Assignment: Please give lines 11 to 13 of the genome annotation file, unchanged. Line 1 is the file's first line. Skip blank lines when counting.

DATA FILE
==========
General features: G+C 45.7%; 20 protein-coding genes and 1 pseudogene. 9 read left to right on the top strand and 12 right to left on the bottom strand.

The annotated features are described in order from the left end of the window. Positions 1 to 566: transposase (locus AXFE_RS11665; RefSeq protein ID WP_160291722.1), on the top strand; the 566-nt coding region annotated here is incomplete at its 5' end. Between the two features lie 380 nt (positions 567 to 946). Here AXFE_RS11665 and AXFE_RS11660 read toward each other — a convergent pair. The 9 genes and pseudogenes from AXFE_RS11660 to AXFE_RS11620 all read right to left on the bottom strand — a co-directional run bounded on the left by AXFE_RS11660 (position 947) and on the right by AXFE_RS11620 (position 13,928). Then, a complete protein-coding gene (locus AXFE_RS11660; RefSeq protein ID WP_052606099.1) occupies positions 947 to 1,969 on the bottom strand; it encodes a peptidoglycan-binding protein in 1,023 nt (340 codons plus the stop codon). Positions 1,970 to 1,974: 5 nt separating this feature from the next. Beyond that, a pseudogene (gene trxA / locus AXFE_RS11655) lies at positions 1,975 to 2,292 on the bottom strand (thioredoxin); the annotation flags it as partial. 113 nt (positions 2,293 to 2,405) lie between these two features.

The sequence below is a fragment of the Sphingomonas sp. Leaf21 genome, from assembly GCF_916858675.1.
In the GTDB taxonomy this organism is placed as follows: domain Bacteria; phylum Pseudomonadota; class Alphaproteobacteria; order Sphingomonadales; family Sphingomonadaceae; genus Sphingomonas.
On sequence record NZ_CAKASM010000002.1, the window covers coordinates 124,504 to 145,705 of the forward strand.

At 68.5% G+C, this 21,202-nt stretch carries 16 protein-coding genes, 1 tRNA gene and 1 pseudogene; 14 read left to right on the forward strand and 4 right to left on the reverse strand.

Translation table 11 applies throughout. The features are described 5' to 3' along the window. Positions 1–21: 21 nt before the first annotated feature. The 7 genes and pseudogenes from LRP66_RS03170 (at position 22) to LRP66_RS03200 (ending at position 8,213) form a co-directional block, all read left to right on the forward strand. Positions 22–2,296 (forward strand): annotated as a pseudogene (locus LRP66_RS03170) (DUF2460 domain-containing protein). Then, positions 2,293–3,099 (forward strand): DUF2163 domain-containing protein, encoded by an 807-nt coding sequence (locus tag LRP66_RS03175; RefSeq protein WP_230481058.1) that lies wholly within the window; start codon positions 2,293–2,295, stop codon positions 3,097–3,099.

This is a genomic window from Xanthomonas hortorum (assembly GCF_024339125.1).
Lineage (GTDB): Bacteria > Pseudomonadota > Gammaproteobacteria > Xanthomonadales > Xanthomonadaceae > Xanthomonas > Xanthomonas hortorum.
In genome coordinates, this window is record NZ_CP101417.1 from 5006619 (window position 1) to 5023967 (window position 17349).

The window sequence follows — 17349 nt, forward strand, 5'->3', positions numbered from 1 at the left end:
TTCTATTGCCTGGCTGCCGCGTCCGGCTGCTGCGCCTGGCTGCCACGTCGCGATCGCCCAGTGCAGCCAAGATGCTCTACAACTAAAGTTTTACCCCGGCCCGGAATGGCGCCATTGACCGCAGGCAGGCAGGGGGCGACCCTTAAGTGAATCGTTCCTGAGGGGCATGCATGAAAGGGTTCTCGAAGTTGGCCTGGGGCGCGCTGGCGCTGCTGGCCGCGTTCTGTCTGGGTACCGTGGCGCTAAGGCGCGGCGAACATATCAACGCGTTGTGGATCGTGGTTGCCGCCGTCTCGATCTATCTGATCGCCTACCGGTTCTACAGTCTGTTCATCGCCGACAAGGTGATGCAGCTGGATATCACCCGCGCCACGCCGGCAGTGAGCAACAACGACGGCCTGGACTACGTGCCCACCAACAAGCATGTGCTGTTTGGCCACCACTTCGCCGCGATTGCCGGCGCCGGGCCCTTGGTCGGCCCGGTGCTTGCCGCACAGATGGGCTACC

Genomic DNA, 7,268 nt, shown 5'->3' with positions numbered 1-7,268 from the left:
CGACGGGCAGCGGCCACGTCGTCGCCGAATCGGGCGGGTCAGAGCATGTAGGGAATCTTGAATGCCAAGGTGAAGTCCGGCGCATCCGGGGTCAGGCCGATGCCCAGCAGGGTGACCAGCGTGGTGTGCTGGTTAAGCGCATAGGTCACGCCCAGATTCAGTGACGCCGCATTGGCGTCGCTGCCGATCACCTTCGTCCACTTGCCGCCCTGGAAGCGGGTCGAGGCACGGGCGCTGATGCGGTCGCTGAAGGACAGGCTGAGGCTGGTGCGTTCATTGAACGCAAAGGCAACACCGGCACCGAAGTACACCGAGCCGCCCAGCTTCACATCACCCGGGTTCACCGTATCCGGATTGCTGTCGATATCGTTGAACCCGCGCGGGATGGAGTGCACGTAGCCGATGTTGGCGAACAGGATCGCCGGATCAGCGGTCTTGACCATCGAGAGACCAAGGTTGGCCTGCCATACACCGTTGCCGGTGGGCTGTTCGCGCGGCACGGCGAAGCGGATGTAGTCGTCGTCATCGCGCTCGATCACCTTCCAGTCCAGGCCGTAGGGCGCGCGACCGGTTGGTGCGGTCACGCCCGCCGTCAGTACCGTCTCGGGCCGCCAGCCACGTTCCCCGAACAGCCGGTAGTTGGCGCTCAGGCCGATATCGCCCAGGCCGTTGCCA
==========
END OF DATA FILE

The window sequence follows — 17349 nt, forward strand, 5'->3', positions numbered from 1 at the left end:
TTCTATTGCCTGGCTGCCGCGTCCGGCTGCTGCGCCTGGCTGCCACGTCGCGATCGCCCAGTGCAGCCAAGATGCTCTACAACTAAAGTTTTACCCCGGCCCGGAATGGCGCCATTGACCGCAGGCAGGCAGGGGGCGACCCTTAAGTGAATCGTTCCTGAGGGGCATGCATGAAAGGGTTCTCGAAGTTGGCCTGGGGCGCGCTGGCGCTGCTGGCCGCGTTCTGTCTGGGTACCGTGGCGCTAAGGCGCGGCGAACATATCAACGCGTTGTGGATCGTGGTTGCCGCCGTCTCGATCTATCTGATCGCCTACCGGTTCTACAGTCTGTTCATCGCCGACAAGGTGATGCAGCTGGATATCACCCGCGCCACGCCGGCAGTGAGCAACAACGACGGCCTGGACTACGTGCCCACCAACAAGCATGTGCTGTTTGGCCACCACTTCGCCGCGATTGCCGGCGCCGGGCCCTTGGTCGGCCCGGTGCTTGCCGCACAGATGGGCTACC

Genomic DNA, 7,268 nt, shown 5'->3' with positions numbered 1-7,268 from the left: